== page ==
Auditing your brand’s perception across these different channels will help you shed light on whether you are presenting a consistent, compelling, and inspiring message to your existing employees and prospective candidates.
2) Define your goals
The audit will help you identify which aspects of your employer brand need adapting and which aspects need changing. This will help you set clear goals for your employer branding strategy. What do you want to achieve in your employer branding?
Common employer branding goals include:
- Build a reputation as a top employer
- Attract more high-quality job applicants
- Increase candidate engagement
- Build trust with current employees and prospective candidates
- Attract more visitors to a careers page
- Capture more applicants from social media
- Increase referral rates
- Increase the offer-acceptance rate (OAR)
Though there are many methods for goal-setting, the SMART technique is among the most effective for outlining what you want to realistically achieve. SMART stands for:
For example, if one of your goals is to increase employee referral rates, the SMART version of this objective may look like this:
“Increase employee referral rates (specific) by 25% (measurable/attainable) in six months (time-based) by optimising the referral process and offering incentives for a successful referral (relevant).”
Pro tip: Make sure your goals align with business needs. Without fully understanding your business’ strategy and its short-term and long-term goals, your employer branding strategy will be firing blind and misrepresenting the business’ core truth. To ensure employer branding aligns with the business plan, your goals should reflect the types of competencies and skills the business needs.
3) Build accurate candidate personas
A candidate persona is a semi-fictional representation of your ideal employee, based on real data and informed speculation.
Who is your ideal candidate? What does your ideal employee look like? What motivates them day-to-day? Such questions should be central to your thinking throughout the employer branding process.
To create accurate candidate personas, you’ll need first-hand feedback from employees. Conduct interviews with at least ten employees to get a better picture of how employees fit into your company culture.
A good persona should consider not just skills and experience, but also personality traits and future aspirations. Your persona should include:
- Demographic data. Age, sex, position, title, salary, education, social background, experience, etc.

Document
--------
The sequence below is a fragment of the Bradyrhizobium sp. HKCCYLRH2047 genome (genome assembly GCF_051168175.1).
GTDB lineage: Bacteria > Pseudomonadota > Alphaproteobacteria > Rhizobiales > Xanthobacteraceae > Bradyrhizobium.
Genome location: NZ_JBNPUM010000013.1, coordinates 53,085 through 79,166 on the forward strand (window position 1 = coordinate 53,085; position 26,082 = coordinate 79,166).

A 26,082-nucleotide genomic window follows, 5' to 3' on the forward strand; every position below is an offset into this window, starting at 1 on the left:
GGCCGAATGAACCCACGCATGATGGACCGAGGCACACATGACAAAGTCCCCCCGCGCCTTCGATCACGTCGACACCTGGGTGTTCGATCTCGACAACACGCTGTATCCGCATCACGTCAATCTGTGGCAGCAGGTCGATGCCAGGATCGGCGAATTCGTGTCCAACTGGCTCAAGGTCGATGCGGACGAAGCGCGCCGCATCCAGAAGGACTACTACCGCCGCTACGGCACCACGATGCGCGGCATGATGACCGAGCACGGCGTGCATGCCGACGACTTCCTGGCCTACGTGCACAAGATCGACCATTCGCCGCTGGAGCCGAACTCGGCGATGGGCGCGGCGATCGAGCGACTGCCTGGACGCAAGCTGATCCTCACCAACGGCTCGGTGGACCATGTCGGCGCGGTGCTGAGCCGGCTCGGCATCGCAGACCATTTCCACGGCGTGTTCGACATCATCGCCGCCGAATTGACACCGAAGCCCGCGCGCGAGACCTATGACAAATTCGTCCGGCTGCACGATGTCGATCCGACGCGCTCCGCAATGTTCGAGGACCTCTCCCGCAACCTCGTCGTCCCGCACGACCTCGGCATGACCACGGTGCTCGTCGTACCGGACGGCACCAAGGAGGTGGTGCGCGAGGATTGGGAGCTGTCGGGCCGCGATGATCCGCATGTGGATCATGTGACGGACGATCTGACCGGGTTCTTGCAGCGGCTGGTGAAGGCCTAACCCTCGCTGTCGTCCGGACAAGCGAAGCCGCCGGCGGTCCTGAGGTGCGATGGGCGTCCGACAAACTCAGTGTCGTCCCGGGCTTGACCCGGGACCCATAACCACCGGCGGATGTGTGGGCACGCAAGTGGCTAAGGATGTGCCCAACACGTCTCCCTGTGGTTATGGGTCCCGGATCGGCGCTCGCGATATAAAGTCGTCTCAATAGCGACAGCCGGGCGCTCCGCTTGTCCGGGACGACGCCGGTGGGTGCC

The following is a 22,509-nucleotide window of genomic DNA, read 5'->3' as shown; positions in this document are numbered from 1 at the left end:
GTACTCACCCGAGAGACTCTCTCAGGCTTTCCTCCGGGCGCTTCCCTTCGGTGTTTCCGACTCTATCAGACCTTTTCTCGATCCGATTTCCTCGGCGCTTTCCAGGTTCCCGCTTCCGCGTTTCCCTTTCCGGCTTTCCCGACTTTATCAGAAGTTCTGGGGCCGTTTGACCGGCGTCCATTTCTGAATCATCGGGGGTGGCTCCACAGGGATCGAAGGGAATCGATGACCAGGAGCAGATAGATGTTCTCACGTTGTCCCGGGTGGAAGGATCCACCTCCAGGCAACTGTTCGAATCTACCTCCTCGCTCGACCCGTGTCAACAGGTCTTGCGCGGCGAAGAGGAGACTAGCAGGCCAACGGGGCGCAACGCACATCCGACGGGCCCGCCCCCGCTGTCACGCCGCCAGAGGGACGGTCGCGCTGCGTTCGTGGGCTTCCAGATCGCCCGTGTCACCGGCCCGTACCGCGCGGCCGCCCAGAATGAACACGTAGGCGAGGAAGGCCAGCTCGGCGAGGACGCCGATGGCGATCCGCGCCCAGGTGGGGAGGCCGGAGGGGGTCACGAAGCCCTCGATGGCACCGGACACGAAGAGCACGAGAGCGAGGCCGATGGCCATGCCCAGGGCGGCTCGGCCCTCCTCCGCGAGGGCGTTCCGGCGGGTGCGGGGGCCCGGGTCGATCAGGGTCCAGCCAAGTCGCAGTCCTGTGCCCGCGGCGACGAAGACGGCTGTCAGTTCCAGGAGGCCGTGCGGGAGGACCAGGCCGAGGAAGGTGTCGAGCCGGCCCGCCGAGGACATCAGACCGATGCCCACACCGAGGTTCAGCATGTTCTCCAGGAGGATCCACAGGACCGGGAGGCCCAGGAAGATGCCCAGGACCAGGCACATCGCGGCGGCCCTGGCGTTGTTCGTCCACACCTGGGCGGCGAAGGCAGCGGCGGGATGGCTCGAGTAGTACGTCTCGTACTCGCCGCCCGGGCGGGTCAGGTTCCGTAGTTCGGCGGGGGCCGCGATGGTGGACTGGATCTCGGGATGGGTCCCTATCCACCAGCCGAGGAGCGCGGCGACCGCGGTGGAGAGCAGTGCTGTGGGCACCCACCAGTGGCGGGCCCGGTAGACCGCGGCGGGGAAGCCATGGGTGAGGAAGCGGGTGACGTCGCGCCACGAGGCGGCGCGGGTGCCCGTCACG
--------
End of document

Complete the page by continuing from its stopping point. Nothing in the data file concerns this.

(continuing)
- Goals. Why is the candidate looking to change jobs?
- Skills. Which areas do they have the most knowledge and experience?
- Personality. What are their main personality traits? Maturity? Leadership? Intellection? Teamwork?
- Motivations. What motivates them? Is it a better salary, or is it a company’s reputation? Do they prioritise opportunities for innovation or joining a team of like-minded individuals?
- Channels. Which channels do they use to search for jobs? LinkedIn? Job boards?
- Influencers. Who influences their decisions? Family and friends? Colleagues? Their boss?
A word of warning: Be careful not to target too narrowly when it comes to demographic data. Doing so may unintentionally exclude entire swathes of viable candidates and reinforce harmful unconscious biases.
4) Develop your Employee Value Proposition (EVP)
The employee value proposition (EVP) is a list of all the reasons why your company is a great place to work, including the rewards and benefits that employees receive in return for their hard work and performance. This document is fundamental to the employer brand, and should be the foundation of all your internal and external communication with talent.
As stated in a Gartner report, when candidates view an EVP as attractive, a business can reduce the compensation premium by 50% and achieve a 50% deeper reach into the labour market. Businesses that effectively deliver on their EVP can also decrease annual employee turnover by just under 70% and increase new hire commitment by nearly 30%. Investing in an EVP makes business sense.
Given the importance of employer branding in the modern talent market, having a robust EVP makes it easier for businesses to attract and retain the best people. The EVP can also be known as the unique value proposition. Don’t just focus on the positives; focus on what makes your company unique. And make sure to constantly optimise your EVP — as the world of work changes, so too should the benefits offer to employees.
Think of an EVP as your elevator pitch for prospective employees. EVPs can include benefits such as:
- Opportunities for professional development (e.g. a training budget)
- A thriving culture
- A strong work-life balance
- Employee initiatives (e.g. a cycle-to-work scheme)
- The holiday allowance
- Perks such as weekly yoga or gym discounts